You have many lymph nodes in several places in your body. They help fight infection and disease. Cancer cells may travel to the lymph nodes. The sentinel lymph node(s) are the first lymph node(s) that cancer cells may spread to.

You are scheduled for a sentinel lymph node removal surgery. Your surgeon will remove the sentinel lymph node(s) to check if cancer has spread. You will have 1-3 sentinel lymph nodes removed.

Before Your Surgery

You will have a lymphoscintigraphy done. This test will trace the path of drainage from a tumor to the sentinel lymph node(s) to help the surgeon find the sentinel lymph nodes. You will have this test the same day or the day before your surgery.


You will be taken to Nuclear Medicine for this test. You will be awake for this test. You may have ice put on your skin to numb the skin around the tumor site. Then, you will receive an injection of a radioactive tracer. You will have images taken to trace the path of the radioactive tracer to the sentinel lymph nodes.

During the Surgery

The lymph node removal will be done in the operating room after the lymphoscintigraphy is done. Your surgeon may inject a blue dye around your cancer. This also helps to find the lymph nodes that need to be removed. The surgeon will remove the lymph nodes through an incision. Your incision will be closed with stitches that dissolve or need to be removed. You may also have surgical glue or tapes (steri-strips). You will have a bandage over the surgery incision.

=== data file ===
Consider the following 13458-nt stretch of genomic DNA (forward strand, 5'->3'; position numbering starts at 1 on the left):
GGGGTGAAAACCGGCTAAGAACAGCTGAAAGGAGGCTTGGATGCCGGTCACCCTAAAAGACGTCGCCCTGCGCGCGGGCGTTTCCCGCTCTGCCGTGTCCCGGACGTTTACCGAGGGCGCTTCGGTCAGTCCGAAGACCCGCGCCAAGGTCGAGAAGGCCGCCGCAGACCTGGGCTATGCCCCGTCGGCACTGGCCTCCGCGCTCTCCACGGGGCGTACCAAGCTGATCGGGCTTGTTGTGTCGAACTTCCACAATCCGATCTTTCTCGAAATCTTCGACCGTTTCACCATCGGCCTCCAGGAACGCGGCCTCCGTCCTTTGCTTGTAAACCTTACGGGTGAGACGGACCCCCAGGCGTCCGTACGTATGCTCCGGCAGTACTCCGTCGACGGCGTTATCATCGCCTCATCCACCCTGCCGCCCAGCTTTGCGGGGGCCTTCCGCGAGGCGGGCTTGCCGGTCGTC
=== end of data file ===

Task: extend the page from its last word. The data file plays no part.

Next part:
After Your Surgery

  • You can remove your surgery bandage 24 hours after surgery. Leave the steri-strips on until your first clinic visit. It is okay if they falloff before your clinic visit.

  • Wait 24 hours before getting the surgery incision(s) wet.

  • Wash the incisions gently with soap and water and pat dry.

  • If you have steri-strips leave them in place. It is okay if they get wet in the shower.

  • Your urine may be blue green in color if a blue dye was used.

When to Call

  • Bleeding that soaks the gauze dressing in 10 minutes or less and keeps soaking dressings for 1 hour

  • Pain not relieved by pain medicine

  • Any signs of infection:

    • Spreading redness

    • Swelling

    • Pus-like drainage

    • Warmth at the incision site

    • Fever over 100.5°F for 2readings, taken 4 hours apart

Who to Call

ENT Clinic

Weekdays, 8 am-5 pm

(608) 263-6190

Afterhours, weekends and holidays, your call will be sent to the paging operator. Ask for the ENT doctor on call. Leave your name and phone number with area code. The doctor will call you back.

The toll-free number is 1-800-323-8942.

If you are a patient receiving care at UnityPoint – Meriter, Swedish American or a health system outside of UW Health, please use the phone numbers provided in your discharge instructions for any questions or concerns.